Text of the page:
The body B is formed in two sections, indicated generally at I and I2. The section I0 incorporates the suction unit which comprises a multiple stage fan, indicated generally at I4, a motor for driving the same, indicated generally at I6, and a casing comprising a. lower section or fan casing 20 and upper section or motor casing 22. Joined to the housing I8 is the cleaning tool A which, in form of the invention shown in Fig. 1, may be formed integrally with the lower section 20 of the casing l8.

The section l2 of the cleaner body comprises a tubular housing 26 closed at its upper end by a cap 28 in which is secured the cleaner handle 30. Within the housing 6, and spaced from the inner surface thereof is an air pervious sleeve 32, preferably of rigid sheet material. Within the sleeve 32 is supported the air porous dust receptacle 34 which is in the form of an elongated bag having one end closed and having at its other end an inlet end member 36 which is clamped between the body sections I6 and I2 when the latter are joined together as shown in Fig. 2. The end member 36 has an inlet 38 through which the dust laden air stream is injected into the receptacle 34.

Dust laden air received by the cleaning tool A is delivered to the receptacle 34 through a passage extending axially through the center of the fan I4 and the motor I6. In the form of the invention shown in Fig. 2, this passage is formed by a continuous suction tube 40 the upper end of which constitutes a nozzle 42 adapted to ex tend into the receptacle through the inlet 38. The tube 40 is fixedly mounted in the casing I8, the lower end being fixed in the neck 44 joining the cleaning tool A to the casing section 26, and the upper end being fixed in a boss 46 in a spider 48 which forms the upper end portion of the casing section 22. By thus extending the suction tube through the center of the fan and motor, it is possible to utilize the full cross sectional area of the casing I8 for accommodating a fan of maximum diameter-and therefore of maximum suction capacity. At the same time, it is possible to maintain symmetry in the cross sectional shape of the casing, the suction tube being co-axial with all other parts. A further advantage arises from the fact that in passing the suction tube through the center of the fan and motor it is possible to make the suction passage perfectly straight, eliminating bends that would be necessary if the passage were brought from and reduces its length to a minimum, -Both of these factors increase the efficiency of the clean- Eliminating the bends in mounted in the casing section 22 between a shoulder 50 therein and a collar 52. The armature 54 of the motor is mounted upon a hollow shaft 56 telescoped upon the suction tube 42 and journaled on bearings 58 and 60, the former interposed between the tube 42 and an enlarged collar 62 on the lower end of the tubular shaft 56, and the latter being mounted between the upper end of the shaft 56 and a boss 64 on the spider 48.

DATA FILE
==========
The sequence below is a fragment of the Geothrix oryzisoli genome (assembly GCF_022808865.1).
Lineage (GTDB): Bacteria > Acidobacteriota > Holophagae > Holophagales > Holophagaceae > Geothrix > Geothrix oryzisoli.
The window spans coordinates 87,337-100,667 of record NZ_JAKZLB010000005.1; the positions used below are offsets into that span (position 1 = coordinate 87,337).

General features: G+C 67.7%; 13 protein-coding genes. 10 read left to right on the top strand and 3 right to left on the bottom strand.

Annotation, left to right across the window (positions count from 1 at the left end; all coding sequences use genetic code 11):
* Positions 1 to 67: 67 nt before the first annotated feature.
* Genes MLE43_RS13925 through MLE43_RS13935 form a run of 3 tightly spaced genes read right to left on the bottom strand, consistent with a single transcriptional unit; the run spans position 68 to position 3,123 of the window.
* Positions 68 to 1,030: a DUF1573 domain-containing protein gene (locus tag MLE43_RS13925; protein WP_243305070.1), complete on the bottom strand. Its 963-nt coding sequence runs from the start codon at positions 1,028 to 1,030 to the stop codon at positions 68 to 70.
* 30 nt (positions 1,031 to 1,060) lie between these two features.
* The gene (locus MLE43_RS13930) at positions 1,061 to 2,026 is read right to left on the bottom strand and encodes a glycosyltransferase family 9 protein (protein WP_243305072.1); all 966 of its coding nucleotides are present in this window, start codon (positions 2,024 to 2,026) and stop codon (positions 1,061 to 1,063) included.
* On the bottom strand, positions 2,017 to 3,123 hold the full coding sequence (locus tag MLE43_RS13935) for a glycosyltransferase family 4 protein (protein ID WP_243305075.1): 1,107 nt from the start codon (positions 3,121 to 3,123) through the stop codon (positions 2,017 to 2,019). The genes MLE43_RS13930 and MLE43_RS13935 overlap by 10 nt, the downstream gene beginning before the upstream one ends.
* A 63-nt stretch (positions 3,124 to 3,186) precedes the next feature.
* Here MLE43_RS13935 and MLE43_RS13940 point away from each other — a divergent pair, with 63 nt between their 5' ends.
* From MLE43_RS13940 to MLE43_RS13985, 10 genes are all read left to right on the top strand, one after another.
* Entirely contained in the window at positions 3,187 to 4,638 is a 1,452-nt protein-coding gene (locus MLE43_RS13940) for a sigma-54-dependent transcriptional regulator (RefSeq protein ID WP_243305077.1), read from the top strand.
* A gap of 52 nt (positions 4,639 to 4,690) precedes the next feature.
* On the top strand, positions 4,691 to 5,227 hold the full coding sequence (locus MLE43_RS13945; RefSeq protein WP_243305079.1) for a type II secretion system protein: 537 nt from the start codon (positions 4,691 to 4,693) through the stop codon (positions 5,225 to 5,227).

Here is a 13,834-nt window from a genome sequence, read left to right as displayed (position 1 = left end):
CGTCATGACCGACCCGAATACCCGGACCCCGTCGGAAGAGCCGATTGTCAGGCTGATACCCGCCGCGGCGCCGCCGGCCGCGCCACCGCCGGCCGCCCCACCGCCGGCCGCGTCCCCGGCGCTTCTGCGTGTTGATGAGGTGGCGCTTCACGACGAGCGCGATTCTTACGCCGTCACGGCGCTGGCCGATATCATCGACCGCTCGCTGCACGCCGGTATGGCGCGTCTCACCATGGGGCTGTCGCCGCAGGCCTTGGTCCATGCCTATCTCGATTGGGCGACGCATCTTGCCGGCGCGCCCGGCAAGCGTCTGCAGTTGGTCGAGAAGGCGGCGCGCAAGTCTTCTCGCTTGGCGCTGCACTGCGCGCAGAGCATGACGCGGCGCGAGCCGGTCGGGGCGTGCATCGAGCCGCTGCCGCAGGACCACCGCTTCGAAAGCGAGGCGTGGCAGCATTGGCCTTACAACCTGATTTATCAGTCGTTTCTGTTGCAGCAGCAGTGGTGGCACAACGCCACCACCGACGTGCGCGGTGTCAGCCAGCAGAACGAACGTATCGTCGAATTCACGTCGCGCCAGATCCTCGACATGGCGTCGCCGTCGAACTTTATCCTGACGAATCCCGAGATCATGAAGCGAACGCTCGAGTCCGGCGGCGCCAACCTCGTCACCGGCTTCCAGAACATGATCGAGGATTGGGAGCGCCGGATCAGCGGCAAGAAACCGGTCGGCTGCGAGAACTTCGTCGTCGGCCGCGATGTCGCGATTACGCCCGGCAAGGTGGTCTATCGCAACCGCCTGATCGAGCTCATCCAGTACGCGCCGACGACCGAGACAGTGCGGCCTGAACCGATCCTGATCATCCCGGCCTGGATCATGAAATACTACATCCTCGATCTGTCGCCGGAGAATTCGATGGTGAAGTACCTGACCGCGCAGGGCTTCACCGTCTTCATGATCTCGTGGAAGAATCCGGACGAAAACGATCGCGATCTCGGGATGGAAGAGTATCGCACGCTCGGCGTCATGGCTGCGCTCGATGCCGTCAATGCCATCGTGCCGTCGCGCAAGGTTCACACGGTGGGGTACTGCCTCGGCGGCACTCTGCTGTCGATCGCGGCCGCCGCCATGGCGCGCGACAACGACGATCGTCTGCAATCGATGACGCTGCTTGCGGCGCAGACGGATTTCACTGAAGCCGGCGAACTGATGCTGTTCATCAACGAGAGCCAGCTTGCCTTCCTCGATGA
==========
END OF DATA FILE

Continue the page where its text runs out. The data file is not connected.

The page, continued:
The fan I4 includes the impellers 66 and 68 respectively, operating in fan chambers formed between the lower end of the casin section '26 and a partition 74 and between a partition 16 and a partition I8, respectively. The impellers 66 and 68 are secured in spaced relationship on the shaft 56 between the enlarged collar 62,

I spacing sleeves 66, and the armature 54.

Attached to the lower end of the filter housthe inner periphery of which defines the mouth er by reducing the resistance to the passage of v the dust laden air stream.

The motor I6 comprises a field 24 which is through which the receptacle 34 is inserted into the housing 26. The spider 94 is connected by a hinge 96 to the casing section 22 and carries a latch 98 adapted to latch the two sections of the cleaner body together. The inlet end of the receptacle 34 has a peripheral flange I02 which is adapted to be engaged between the end wall 48 of the casing section 22 and the spider 94 when the body sections I0 and I2 are latched together. The flange I62 is connected to the central portion to the end member 36 by an offset wall portion I64, to which is stitched the porous ,wall portion of the receptacle 3 3. This receptacle'construction is illustrated more clearthe nozzle 42 and abuts the end of the boss 46.

The ring I06 is adapted to engage the end member 36 of the receptacle .when the body sections I0 and I2 are latched together, so as to securely seal the nozzle 42 to the inlet 38 of the recep- 'tacle. The body sections I0 and I2 are simultaneously sealed by a sealing ring I06 mounted in a channel I08 in the spider 9t and engaging the end wall 46 of the casing section 22.

The air exhausted from the receptacle 34 passes through the supporting sleeve 32 into the annular space II2 defined between the sleeve 32 and the housing 26, thence passes through an annular series of apertures H4 in the spider 94, thence through a corresponding annular series of apertures H6 in the end Wall 28 of the motor casing, thence through the motor it (between the armature 54 and the field 2d), and. thence through the fan inlet 92 into the upper fan chamber, thence through the ports and the inlet 82 into the lower fan chamber and then through the outlet apertures 64 in the casing 20, to the atmosphere. the fan is applied to the housing 26 through the motor housing 22 and across the dividing plane between the sections I0 and I2. The gasket I06 seals the two sections together against the loss of suction across this dividing plane. The gasket I00, On the other hand, seals the nozzl 42 to the receptacle 34 so that dust will not escape into the space between the receptacle and the end wall 48. The air in passing through the motor I6, cools the same. Not until after the air has passed through the motor is it heated by compression in'the fan I4, and the heat thus developed is immediately dissipated into the atmosphere by the discharge of the air through Thus the suction from 9,860,105 the outlet apertures 64. The passage of .air

through the center of the motor also helps to dissipate heat developed in the motor.

The supporting sleeve 32 is received within the end cap 28 at its upper end and abuts against the inner side of the spider 94 at its lower end.